Photographers, if they are serious about their intent, use their cameras as poets use their pens, composing visual delights with lyrics made of light, not words.
Do you doubt that photographers and poets have much in common? Poems evoke emotions by weaving images in our minds, using words either spoken or written. Creative photographs conjure those images in shades of light and color.
When done well, the effect is much the same. By engaging the viewer, a photograph can yield feelings of wonder and awe, a sense of peacefulness, of connection with nature, sadness, curiosity, sympathy and so much more.
Photographs can be powerful. Think of that evocative image from September 11, 2001, of a man falling from the heights of a burning office tower. For me, at least, few poems can yield the emotional impact of that photograph, “Falling Man” by Richard Drew, with all the horror it contains. When I first saw it 20 years ago tears fell from my eyes, and even today it has a powerful emotional effect when I see it.
Or think of another example: “Tank Man” by Jeff Widener, which shows a lone Chinese man blocking a line of tanks in Tiananmen Square. Just as Macaulay’s poem “Horatius at the Bridge” honors an individual act of courage, so does this Pulitzer Prize-winning photograph.
Not all photographs are such dramatic examples. In my own work as a landscape photographer, I seek to compose my pictures of the earth to invoke appreciation for its beauty. Just as the poets Emily Dickenson and Robert Frost often used words to describe everyday insights, I hope my photographs provide the sense of place and connectedness that is missing in many of us.
When I see a rainbow over a canyon, gaze in awe at the glory of the Milky Way or watch the setting Sun light up a red rock tower, I feel in tune with the Universe. When I capture those emotional responses with my camera, I’m like the poet scribbling a new insight into her journal. It’s much the same.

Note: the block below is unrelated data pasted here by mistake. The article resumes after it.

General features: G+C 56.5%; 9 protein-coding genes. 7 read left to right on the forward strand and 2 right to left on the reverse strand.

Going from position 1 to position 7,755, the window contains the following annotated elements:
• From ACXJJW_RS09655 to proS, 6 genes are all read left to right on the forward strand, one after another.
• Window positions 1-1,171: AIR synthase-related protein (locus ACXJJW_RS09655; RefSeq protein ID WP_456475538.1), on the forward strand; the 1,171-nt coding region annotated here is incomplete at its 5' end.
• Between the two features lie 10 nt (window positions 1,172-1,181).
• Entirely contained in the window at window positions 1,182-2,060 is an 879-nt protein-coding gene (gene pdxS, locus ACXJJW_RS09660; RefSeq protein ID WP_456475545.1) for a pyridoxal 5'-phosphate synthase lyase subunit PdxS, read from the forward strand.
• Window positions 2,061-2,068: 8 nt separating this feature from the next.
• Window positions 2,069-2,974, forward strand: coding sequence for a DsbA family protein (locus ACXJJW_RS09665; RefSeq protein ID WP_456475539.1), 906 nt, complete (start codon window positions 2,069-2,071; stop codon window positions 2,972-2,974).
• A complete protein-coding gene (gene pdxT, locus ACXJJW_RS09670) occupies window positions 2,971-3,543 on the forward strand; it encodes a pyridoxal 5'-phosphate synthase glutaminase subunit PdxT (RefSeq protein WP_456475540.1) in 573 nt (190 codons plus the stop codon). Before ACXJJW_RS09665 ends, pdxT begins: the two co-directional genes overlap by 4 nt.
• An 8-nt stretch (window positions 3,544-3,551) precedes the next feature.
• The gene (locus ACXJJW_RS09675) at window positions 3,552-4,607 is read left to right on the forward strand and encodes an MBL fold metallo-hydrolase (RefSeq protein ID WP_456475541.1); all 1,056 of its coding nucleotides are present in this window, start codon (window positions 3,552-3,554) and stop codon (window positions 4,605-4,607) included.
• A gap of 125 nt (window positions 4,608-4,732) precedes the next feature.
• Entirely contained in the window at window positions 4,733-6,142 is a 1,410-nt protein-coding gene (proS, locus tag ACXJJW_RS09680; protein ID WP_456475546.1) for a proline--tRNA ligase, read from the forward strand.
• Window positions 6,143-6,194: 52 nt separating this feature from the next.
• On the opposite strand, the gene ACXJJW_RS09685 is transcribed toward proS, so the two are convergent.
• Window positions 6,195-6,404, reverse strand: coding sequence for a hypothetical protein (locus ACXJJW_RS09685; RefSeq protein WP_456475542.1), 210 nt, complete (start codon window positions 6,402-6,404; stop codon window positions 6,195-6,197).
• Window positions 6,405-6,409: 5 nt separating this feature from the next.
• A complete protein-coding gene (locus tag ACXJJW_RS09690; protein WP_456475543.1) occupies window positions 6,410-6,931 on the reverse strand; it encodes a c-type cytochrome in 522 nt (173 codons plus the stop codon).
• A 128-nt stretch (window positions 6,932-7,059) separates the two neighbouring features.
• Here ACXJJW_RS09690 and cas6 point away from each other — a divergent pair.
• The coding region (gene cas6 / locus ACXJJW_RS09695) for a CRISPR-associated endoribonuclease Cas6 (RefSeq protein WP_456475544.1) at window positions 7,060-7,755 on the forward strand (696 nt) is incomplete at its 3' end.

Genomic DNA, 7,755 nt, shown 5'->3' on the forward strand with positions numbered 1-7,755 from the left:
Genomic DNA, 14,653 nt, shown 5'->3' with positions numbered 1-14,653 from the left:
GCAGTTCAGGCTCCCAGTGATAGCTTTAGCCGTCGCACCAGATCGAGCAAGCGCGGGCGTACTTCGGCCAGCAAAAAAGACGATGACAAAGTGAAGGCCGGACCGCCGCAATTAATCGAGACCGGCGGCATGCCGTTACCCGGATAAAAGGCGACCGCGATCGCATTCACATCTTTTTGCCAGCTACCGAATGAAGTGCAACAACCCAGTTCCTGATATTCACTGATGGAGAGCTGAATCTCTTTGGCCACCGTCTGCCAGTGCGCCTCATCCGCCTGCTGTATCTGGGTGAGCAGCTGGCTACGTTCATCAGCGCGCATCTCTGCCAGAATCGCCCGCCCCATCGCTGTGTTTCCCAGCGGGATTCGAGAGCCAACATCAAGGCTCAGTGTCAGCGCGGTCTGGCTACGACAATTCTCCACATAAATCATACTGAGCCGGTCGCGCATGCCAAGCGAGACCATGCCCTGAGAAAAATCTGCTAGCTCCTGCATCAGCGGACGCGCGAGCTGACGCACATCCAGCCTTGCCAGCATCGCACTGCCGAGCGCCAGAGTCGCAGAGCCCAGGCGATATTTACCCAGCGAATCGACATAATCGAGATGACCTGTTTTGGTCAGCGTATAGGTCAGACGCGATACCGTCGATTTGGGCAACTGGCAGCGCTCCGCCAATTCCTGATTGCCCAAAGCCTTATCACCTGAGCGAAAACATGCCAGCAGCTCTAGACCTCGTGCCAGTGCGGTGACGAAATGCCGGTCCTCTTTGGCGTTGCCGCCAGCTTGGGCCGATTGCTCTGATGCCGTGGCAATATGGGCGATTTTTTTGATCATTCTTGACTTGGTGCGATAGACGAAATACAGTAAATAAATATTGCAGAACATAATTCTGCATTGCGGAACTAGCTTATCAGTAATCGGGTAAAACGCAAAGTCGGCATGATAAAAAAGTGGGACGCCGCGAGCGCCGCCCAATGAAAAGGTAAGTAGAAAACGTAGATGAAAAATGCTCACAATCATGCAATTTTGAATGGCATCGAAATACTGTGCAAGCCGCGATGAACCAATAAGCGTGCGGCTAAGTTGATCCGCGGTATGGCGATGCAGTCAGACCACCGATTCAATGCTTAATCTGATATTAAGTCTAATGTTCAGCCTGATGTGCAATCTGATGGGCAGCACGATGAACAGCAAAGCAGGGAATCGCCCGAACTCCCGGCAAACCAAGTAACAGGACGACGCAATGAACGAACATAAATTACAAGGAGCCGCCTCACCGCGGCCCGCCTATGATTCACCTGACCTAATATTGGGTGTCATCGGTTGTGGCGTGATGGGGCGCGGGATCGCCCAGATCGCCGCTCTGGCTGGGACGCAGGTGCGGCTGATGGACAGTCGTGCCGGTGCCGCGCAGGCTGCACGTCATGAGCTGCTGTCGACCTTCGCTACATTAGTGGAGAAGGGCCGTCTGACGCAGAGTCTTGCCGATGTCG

|The setting sun lights up falling rain over the winding canyons of the Colorado River as seen from Dead Horse Point. A slice of rainbow appears before the rain evaporates in the dry air.
And yes, I sometimes compose poems in words as well as light. Here is an example, a few stanzas from a poem I wrote about the Colorado River:
I drink the rains that gently fall
In answer to the Shaman’s call,
And suckle at each tiny stream
That longs to join my timeless dream.
My friend the Wind who rules the air
Brings me news both ill and fair.
I bless the Frost, my chilly brother:
He breaks the rock, splits it asunder.
I am the river, mighty waters
Ever tasked in earthly matters.
My work goes on, an endless quest
That leads me on from East to West.
Waters red like living blood,
Flesh of water, bones of mud,
Canyon cleaver, boulder mover,
Ever-patient landscape carver.
I hope you agree that poems can be written in either words or light. My featured photograph is a complement to my poem of words. It shows a view from Dead Horse Point, taken just before sunset, looking across the twisting canyons of the Colorado. There is rain falling and evaporating in the air, but not before allowing the Sun to make a little rainbow for us all to enjoy. I call it “Golden Rain Over the Canyons.”
David L. Brown is a landscape photographer who has led photo tours from his base in Moab since 2015, now as Printworks Photo Tours. His fine art prints can be seen at Printworks Gallery, 1105 S. Hwy. 191. He invites you to visit or call at 435-355-0121.